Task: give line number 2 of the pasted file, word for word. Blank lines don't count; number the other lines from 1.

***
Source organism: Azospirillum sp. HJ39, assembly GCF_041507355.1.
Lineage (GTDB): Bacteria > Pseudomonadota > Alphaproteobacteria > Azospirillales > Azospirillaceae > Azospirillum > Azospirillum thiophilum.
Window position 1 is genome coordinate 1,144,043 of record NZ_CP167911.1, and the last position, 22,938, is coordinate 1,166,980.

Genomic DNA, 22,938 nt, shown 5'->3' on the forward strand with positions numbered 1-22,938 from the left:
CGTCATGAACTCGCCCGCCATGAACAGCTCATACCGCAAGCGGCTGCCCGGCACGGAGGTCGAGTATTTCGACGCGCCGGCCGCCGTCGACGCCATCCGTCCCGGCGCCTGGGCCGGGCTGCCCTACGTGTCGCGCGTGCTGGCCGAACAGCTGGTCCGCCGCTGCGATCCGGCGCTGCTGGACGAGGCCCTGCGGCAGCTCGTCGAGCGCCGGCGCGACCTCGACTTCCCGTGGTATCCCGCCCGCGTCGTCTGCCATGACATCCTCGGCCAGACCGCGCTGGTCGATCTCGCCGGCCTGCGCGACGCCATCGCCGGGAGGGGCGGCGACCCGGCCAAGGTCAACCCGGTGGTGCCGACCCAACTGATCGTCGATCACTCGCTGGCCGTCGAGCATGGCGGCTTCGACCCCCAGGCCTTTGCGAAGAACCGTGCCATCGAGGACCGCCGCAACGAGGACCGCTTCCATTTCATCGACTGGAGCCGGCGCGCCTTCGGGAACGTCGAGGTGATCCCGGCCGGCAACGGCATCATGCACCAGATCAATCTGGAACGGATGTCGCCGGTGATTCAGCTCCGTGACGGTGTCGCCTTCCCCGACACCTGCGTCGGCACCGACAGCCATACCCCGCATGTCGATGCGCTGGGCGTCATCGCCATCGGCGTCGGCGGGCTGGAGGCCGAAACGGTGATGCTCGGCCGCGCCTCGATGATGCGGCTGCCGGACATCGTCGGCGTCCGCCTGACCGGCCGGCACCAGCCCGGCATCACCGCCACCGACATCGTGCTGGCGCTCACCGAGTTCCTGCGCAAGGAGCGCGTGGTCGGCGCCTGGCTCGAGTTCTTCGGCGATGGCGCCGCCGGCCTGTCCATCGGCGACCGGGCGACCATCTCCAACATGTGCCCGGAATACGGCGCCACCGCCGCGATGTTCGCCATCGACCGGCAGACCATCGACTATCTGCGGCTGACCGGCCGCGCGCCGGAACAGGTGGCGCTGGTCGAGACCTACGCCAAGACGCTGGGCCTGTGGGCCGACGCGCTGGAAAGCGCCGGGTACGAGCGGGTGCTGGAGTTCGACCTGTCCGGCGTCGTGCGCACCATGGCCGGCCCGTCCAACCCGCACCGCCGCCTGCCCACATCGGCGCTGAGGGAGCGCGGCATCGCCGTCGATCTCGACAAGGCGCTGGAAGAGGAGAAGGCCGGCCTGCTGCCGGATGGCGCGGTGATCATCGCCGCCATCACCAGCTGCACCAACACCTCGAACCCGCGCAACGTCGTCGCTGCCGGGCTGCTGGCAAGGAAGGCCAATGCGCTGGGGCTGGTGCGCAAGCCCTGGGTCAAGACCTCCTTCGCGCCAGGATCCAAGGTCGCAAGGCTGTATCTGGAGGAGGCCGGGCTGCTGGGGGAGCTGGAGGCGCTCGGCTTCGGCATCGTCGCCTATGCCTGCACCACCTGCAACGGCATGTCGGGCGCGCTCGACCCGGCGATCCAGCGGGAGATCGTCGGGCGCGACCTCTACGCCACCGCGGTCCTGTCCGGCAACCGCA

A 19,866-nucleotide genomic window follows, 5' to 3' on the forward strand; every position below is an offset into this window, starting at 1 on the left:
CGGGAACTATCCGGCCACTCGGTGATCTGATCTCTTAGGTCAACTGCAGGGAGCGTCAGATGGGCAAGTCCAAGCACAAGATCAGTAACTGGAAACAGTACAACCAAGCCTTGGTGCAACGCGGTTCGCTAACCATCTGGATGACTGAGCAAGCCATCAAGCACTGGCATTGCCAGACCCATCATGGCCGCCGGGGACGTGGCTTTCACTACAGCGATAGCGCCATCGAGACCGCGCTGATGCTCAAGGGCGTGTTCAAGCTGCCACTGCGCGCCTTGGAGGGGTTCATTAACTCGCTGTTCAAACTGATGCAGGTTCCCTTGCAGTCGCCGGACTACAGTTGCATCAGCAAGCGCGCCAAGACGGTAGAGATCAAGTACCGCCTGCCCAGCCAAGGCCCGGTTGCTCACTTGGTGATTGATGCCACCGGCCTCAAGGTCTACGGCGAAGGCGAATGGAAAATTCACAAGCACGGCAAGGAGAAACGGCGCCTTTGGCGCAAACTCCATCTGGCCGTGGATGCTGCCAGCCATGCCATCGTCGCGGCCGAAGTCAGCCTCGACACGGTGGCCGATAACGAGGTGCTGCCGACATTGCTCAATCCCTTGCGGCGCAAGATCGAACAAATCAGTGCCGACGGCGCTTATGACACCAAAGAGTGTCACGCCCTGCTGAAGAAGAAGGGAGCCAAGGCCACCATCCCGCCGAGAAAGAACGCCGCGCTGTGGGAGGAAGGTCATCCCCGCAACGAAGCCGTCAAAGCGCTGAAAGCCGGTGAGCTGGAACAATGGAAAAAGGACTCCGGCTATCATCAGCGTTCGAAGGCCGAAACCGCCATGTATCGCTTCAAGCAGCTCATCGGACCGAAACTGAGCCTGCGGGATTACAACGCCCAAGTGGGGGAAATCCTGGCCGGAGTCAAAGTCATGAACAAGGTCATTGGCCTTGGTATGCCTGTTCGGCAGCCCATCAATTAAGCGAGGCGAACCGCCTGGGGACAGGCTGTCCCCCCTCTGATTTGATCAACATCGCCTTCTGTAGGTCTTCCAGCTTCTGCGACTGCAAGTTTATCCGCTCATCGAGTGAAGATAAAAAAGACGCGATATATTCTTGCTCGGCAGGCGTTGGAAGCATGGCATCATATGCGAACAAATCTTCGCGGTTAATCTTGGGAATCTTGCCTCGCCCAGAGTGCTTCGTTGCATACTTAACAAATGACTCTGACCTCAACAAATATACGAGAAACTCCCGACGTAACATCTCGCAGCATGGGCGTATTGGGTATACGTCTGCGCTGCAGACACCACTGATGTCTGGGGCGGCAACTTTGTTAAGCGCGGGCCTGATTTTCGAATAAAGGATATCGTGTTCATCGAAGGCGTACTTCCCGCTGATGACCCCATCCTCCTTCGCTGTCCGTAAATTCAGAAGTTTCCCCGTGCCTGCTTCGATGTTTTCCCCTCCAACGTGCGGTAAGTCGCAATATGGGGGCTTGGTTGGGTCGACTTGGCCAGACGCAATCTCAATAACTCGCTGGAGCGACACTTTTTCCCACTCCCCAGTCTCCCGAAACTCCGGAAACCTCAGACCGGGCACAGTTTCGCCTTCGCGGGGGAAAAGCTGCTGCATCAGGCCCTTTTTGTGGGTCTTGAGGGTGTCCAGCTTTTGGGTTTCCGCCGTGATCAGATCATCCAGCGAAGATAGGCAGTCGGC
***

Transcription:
Lineage (GTDB): Bacteria > Pseudomonadota > Alphaproteobacteria > Azospirillales > Azospirillaceae > Azospirillum > Azospirillum thiophilum.